Let’s go visit another gem in Japan.
This past weekend, I jumped in a car with a bunch of friends and drove up north into the mountainous Tottori Prefecture. It’s not the most famous of places in Japan, but it has a few things going for it like Japan’s largest sand dunes about ten minutes outside of its largest city. It also has the distinction as the lowest population among all of Japan’s prefectures.
We headed further west of the capital city to the ski resort at Daisen, the prefecture’s tallest and most beautiful mountain. At the base of the mountain is Japan’s hotspot for ghost stories and the supernatural, but my party and I were more interested in what was higher up the mountain. An annual hamburger festival was showing off the best hamburgers that the country had to offer.
Local shops from around Japan flock here in mid-October, and they want your vote for the best burger in all of Japan.
Signing up is a simple process. You buy a booklet of coupons for 1,000 yen ($10) at a time, and each hamburger stand charges based on how good they feel their burger is. Some are 8 coupons and others can be as cheap as 4 or 5. Some of the stands ever offer half a burger for a cheaper price, meaning that even with three coupons, you’ll still be able to scrounge something.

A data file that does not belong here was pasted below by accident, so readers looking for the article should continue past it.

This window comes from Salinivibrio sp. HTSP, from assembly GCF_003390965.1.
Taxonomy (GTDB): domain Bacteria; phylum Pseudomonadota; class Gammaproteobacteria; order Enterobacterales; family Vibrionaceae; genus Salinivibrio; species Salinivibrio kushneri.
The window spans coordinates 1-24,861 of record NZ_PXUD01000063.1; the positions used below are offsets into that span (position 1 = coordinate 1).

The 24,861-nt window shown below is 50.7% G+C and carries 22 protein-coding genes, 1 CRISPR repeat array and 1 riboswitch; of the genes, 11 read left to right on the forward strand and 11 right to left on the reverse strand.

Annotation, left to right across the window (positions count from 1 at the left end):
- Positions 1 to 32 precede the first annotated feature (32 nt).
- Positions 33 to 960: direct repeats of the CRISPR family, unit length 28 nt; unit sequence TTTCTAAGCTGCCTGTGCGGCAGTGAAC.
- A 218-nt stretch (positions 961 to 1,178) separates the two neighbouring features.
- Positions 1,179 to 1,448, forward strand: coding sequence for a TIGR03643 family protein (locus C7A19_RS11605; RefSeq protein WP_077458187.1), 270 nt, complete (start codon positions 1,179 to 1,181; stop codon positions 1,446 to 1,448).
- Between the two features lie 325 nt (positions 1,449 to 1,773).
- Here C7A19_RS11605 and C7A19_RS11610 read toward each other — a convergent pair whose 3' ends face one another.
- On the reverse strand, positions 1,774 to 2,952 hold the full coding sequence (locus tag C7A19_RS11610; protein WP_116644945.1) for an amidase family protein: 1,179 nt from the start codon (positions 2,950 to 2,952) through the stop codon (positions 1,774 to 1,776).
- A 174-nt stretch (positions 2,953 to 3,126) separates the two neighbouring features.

After stuffing your face, the voting process occurs. Hamburger stands will provide you with a blue marble when you buy your burger, and each marble counts as a single vote. Obviously, the more burgers you buy, the more votes you get! You can distribute these marbles however you like, dumping them all in your favorite burger or distributing them among across a few.
Pictured below are the top ten winners in order.
And the burgers are all great. My friends and I agreed to only vote for burgers with beef in them, because, to us, anything other than that classified it as a sandwich.
I inhaled six different burgers over the course of the day, and I paid for my stupidity over the course of the week. My favorite was the previous year’s champion, the Neya Burger, which had its own flavoring in the beef and tartar sauce to give it a more sour punch. I also ate a local burger with eggs in the shape of stars and even a burger topped with bamboo! Others ate apple burgers, but it was the mushroom burgers that proved to be the most popular this year. The second and fourth place burgers’ main selling points were the mushrooms they came with.
Excellent experience if you’re ever in western Japan in the month of October. The earlier you arrive the better because the lines can get a bit long. My strategy was to get a burger with no wait and then eat while I waited in line for another burger. Again, it led to six burgers in a day… and that led to stomach cramps all week. Oh boy…